The flash flood caused by Eurydice storm that devastated west Attica, with 16 confirmed dead so far, was the third worst flooding disaster recorded in Attica; in terms of the number of victims, experts say.
According to Dr. Kostas Lagouvardos of the National Observatory of Athens, head of research at the Environment and Sustainable Growth Institute and in charge of its weather site meteo.gr, Wednesday’s flooding in west Attica was outstripped only by a major flood in Athens’ western suburbs on November 5-6, 1961, and one on November 2-3, 1977 in the same area.
Dr. Lagouvardos said meteo.gr scientists believe Wednesday’s rainfall must have been very localised, with most of the water falling on the mountains north of the affected area, though there is no weather station in the area to confirm their estimates.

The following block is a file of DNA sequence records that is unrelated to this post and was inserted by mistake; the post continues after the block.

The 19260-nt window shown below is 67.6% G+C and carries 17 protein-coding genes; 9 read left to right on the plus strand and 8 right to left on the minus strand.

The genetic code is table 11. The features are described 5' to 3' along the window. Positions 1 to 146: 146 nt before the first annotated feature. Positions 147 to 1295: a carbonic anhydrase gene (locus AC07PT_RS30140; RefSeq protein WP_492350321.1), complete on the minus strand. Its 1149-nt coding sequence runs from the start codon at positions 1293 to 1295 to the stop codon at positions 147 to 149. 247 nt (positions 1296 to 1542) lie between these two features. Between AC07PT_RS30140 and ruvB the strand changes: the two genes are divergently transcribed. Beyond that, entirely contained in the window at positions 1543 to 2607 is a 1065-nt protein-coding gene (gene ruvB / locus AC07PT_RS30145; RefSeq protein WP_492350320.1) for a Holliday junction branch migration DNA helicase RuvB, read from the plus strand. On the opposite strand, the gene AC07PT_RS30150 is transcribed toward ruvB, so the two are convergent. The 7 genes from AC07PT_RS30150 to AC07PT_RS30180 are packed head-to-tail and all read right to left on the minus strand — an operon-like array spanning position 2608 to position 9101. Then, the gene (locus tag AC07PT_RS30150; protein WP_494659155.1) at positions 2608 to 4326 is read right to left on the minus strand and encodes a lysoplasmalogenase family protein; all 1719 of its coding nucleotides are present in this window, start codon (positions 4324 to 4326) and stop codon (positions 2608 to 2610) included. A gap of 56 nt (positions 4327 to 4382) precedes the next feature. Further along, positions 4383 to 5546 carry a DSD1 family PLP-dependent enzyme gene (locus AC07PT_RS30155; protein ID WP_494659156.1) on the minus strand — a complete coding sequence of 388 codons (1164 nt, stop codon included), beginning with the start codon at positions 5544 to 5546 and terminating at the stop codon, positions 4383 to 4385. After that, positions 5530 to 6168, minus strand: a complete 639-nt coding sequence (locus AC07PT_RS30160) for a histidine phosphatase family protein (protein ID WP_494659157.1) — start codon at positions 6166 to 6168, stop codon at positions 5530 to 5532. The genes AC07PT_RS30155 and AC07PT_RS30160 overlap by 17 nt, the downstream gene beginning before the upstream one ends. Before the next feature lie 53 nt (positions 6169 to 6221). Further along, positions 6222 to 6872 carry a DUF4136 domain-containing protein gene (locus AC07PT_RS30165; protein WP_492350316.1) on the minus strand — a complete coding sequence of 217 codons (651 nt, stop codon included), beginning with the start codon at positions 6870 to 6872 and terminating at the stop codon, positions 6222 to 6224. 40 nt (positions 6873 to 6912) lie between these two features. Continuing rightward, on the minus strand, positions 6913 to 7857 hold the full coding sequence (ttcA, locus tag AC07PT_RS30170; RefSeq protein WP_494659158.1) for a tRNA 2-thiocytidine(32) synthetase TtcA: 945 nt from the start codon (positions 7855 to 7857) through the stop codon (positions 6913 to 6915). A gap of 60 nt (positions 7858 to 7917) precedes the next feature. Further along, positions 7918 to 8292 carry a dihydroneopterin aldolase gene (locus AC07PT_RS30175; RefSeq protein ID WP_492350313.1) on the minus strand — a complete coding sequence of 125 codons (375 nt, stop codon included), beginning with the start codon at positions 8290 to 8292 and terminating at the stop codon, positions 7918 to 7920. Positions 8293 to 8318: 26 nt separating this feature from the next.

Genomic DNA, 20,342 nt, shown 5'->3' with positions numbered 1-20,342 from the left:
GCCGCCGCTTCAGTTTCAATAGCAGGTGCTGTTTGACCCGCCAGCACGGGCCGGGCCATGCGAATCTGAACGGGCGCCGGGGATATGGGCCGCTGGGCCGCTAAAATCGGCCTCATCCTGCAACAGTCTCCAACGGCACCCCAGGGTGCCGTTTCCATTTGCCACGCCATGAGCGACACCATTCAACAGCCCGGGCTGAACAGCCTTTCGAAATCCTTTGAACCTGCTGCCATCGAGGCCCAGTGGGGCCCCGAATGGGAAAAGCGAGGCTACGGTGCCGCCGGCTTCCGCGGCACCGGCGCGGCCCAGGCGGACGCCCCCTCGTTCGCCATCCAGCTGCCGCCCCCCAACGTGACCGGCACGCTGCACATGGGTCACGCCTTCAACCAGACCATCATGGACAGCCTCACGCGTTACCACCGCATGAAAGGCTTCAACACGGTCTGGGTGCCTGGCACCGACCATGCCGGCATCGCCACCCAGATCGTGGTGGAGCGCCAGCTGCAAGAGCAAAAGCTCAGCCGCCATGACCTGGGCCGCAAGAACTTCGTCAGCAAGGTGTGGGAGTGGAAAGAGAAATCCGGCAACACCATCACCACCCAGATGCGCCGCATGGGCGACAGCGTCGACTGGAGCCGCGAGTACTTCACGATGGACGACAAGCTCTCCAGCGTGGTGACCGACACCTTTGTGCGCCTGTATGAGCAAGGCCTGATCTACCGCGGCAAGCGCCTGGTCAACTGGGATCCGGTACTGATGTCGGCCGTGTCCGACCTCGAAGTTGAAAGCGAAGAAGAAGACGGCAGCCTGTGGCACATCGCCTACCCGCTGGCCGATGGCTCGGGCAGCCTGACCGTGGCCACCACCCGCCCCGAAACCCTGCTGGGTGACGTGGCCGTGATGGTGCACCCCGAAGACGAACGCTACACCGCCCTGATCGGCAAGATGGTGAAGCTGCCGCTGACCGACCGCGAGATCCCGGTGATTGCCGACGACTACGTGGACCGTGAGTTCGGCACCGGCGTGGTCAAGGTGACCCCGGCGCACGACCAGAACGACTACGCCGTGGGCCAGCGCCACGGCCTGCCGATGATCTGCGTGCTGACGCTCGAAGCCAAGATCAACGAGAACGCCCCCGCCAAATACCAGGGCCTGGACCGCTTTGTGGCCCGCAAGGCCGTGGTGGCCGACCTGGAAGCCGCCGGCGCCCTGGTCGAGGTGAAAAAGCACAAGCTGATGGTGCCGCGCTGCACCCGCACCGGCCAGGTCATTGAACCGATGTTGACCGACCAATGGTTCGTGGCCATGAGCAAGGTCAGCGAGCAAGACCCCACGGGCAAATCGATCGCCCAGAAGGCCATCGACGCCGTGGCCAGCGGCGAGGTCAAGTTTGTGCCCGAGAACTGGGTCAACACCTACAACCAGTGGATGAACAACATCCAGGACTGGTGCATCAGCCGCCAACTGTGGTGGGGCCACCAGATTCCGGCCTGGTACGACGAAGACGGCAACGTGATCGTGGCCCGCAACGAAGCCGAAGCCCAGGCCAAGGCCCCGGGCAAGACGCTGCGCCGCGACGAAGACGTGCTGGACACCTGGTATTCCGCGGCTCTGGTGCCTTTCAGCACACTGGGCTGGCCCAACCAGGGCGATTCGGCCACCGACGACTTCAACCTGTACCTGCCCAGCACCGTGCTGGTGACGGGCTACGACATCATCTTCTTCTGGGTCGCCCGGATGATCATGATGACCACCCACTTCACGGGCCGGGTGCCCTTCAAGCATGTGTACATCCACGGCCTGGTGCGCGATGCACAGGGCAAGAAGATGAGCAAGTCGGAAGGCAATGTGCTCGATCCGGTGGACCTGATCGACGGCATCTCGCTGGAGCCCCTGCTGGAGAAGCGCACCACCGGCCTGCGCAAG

By analysing satellite images, however, scientists were able to discern a feedback phenomenon of the storms in the area between 3 and 7am on Wednesday. “This could cause continuous rainfall in a very restricted area, thus leading to a sudden flood with the ensuing disastrous consequences,” Lagouvardos noted.
This was made more intense because the region had received a lot of rain on Monday and Tuesday, so that the soil was quickly saturated, he added.
Further evidence that the phenomena were quite local came from weather station measurements in nearby Vilia, Elefsina and Agioi Theodoroi, which recorded only a few millimetres of rain.
Chief research Dimitra Founda noted that rainy days in Athens and Attica are steadily decreasing but, whenever they fall, rains are more intense. She said this was proved by an analysis of data on total annual rainfall in Athens in the National Observatory’s historic archives, going back to 1860.
Data shows an increase in the number of days of strong, or very strong rain in Athens per decade, with the biggest percentage of strong rainfalls occurring between 1998-2007.